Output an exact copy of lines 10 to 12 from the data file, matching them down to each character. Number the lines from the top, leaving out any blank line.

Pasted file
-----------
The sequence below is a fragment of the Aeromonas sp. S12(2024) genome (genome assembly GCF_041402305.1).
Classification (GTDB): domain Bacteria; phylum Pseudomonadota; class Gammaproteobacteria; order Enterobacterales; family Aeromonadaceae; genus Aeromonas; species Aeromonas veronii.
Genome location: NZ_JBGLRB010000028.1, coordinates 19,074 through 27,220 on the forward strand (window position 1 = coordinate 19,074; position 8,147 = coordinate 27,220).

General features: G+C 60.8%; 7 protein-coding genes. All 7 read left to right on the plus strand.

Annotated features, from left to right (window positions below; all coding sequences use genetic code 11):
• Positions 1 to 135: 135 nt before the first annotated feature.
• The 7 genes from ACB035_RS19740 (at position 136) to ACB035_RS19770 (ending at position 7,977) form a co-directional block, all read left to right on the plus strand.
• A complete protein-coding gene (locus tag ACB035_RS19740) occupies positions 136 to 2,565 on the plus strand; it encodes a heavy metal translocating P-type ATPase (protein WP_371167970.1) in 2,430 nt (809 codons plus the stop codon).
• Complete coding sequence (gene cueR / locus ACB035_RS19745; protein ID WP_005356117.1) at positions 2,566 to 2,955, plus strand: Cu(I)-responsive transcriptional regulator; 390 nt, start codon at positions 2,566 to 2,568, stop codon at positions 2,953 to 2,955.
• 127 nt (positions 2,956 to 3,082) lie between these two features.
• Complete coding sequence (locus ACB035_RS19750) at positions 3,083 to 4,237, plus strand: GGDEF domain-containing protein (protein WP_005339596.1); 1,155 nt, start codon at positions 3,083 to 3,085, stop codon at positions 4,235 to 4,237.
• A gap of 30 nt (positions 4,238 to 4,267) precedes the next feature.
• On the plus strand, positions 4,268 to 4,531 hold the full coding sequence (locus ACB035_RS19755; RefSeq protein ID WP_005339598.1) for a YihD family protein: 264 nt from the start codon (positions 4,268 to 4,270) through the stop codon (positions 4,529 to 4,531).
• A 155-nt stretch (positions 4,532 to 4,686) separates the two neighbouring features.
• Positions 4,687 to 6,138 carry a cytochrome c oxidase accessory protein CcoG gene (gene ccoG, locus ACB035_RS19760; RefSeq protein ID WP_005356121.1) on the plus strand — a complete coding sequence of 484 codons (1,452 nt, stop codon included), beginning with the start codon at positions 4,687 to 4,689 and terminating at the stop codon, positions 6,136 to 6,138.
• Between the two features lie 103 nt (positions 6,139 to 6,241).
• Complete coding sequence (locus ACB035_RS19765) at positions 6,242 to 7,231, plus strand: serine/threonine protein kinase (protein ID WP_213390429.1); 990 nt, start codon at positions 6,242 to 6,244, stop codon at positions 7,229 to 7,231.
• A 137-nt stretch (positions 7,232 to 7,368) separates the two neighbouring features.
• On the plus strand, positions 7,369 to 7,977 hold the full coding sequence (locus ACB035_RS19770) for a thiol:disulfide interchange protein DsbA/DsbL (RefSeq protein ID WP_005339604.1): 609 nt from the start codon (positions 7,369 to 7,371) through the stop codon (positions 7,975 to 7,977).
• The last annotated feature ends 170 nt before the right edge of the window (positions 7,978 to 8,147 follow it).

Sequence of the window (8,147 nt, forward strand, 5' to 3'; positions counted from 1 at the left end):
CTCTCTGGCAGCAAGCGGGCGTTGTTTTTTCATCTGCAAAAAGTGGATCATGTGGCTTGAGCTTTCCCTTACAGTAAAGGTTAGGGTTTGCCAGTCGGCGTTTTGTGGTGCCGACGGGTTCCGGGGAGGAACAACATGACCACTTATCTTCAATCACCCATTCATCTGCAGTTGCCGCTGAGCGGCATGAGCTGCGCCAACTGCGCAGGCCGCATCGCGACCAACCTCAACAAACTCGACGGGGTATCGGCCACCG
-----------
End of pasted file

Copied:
• 127 nt (positions 2,956 to 3,082) lie between these two features.
• Complete coding sequence (locus ACB035_RS19750) at positions 3,083 to 4,237, plus strand: GGDEF domain-containing protein (protein WP_005339596.1); 1,155 nt, start codon at positions 3,083 to 3,085, stop codon at positions 4,235 to 4,237.
• A gap of 30 nt (positions 4,238 to 4,267) precedes the next feature.